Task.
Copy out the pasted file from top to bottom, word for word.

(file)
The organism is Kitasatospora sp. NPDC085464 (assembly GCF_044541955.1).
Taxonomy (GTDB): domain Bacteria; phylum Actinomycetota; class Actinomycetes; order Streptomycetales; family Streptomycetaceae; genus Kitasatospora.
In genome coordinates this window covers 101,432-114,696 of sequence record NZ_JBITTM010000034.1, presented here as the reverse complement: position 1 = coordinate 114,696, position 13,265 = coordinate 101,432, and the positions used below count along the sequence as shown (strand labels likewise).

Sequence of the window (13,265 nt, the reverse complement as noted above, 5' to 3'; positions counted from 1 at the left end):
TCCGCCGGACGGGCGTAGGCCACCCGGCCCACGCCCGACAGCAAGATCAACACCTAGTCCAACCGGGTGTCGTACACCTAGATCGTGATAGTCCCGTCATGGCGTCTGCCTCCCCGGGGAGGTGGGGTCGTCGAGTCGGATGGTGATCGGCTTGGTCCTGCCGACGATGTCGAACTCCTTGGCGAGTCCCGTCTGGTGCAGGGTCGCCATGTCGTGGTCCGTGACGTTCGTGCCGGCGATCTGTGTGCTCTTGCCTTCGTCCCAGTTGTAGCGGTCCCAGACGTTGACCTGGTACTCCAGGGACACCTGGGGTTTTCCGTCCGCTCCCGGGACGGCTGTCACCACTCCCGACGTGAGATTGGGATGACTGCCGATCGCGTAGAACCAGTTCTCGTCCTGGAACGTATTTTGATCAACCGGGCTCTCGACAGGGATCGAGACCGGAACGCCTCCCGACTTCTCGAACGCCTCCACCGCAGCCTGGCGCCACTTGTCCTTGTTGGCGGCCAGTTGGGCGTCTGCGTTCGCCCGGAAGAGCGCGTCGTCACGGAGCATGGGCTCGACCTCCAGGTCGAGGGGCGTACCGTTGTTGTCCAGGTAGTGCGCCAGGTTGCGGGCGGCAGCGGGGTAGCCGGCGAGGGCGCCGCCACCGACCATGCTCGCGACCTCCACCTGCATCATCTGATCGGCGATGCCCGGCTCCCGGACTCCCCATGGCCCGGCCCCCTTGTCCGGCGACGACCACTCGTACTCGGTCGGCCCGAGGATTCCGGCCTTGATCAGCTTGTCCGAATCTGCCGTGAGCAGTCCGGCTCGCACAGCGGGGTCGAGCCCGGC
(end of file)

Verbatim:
The organism is Kitasatospora sp. NPDC085464 (assembly GCF_044541955.1).
Taxonomy (GTDB): domain Bacteria; phylum Actinomycetota; class Actinomycetes; order Streptomycetales; family Streptomycetaceae; genus Kitasatospora.
In genome coordinates this window covers 101,432-114,696 of sequence record NZ_JBITTM010000034.1, presented here as the reverse complement: position 1 = coordinate 114,696, position 13,265 = coordinate 101,432, and the positions used below count along the sequence as shown (strand labels likewise).

Sequence of the window (13,265 nt, the reverse complement as noted above, 5' to 3'; positions counted from 1 at the left end):
TCCGCCGGACGGGCGTAGGCCACCCGGCCCACGCCCGACAGCAAGATCAACACCTAGTCCAACCGGGTGTCGTACACCTAGATCGTGATAGTCCCGTCATGGCGTCTGCCTCCCCGGGGAGGTGGGGTCGTCGAGTCGGATGGTGATCGGCTTGGTCCTGCCGACGATGTCGAACTCCTTGGCGAGTCCCGTCTGGTGCAGGGTCGCCATGTCGTGGTCCGTGACGTTCGTGCCGGCGATCTGTGTGCTCTTGCCTTCGTCCCAGTTGTAGCGGTCCCAGACGTTGACCTGGTACTCCAGGGACACCTGGGGTTTTCCGTCCGCTCCCGGGACGGCTGTCACCACTCCCGACGTGAGATTGGGATGACTGCCGATCGCGTAGAACCAGTTCTCGTCCTGGAACGTATTTTGATCAACCGGGCTCTCGACAGGGATCGAGACCGGAACGCCTCCCGACTTCTCGAACGCCTCCACCGCAGCCTGGCGCCACTTGTCCTTGTTGGCGGCCAGTTGGGCGTCTGCGTTCGCCCGGAAGAGCGCGTCGTCACGGAGCATGGGCTCGACCTCCAGGTCGAGGGGCGTACCGTTGTTGTCCAGGTAGTGCGCCAGGTTGCGGGCGGCAGCGGGGTAGCCGGCGAGGGCGCCGCCACCGACCATGCTCGCGACCTCCACCTGCATCATCTGATCGGCGATGCCCGGCTCCCGGACTCCCCATGGCCCGGCCCCCTTGTCCGGCGACGACCACTCGTACTCGGTCGGCCCGAGGATTCCGGCCTTGATCAGCTTGTCCGAATCTGCCGTGAGCAGTCCGGCTCGCACAGCGGGGTCGAGCCCGGC